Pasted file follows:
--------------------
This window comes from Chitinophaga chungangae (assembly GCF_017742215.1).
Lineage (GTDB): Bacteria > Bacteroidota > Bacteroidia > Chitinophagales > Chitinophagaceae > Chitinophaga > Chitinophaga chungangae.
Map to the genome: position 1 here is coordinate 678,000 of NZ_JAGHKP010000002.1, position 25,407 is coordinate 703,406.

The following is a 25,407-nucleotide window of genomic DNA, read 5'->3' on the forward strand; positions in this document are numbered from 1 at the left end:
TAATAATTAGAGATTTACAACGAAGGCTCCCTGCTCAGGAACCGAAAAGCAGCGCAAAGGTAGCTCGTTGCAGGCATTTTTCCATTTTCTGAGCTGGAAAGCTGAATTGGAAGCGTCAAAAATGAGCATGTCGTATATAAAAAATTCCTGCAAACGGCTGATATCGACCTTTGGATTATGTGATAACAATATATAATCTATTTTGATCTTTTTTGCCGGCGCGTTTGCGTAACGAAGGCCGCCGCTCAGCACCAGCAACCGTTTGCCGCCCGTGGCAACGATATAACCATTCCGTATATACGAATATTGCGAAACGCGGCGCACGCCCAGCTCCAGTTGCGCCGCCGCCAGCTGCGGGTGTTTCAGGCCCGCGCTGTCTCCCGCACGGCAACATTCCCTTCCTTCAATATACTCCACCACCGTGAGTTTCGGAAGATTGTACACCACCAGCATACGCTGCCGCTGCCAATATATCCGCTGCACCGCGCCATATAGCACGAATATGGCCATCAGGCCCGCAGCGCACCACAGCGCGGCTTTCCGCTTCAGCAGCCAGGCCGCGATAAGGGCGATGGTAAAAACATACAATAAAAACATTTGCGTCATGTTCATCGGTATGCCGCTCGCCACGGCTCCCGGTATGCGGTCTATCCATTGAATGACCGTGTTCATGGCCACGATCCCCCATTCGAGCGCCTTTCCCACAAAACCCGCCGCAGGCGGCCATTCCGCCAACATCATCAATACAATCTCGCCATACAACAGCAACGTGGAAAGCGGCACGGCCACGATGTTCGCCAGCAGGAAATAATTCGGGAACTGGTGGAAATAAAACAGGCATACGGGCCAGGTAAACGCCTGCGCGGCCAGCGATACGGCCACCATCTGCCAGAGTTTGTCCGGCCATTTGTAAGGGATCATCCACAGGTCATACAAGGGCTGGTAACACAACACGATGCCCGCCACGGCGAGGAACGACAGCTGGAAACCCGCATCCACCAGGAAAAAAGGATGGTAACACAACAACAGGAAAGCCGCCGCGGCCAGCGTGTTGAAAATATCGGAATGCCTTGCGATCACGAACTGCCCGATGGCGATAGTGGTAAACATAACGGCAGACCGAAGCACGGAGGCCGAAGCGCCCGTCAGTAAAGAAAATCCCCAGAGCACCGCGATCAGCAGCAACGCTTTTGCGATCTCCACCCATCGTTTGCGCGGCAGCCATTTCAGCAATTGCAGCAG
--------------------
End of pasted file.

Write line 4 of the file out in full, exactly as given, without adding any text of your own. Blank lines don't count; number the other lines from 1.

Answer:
The following is a 25,407-nucleotide window of genomic DNA, read 5'->3' on the forward strand; positions in this document are numbered from 1 at the left end: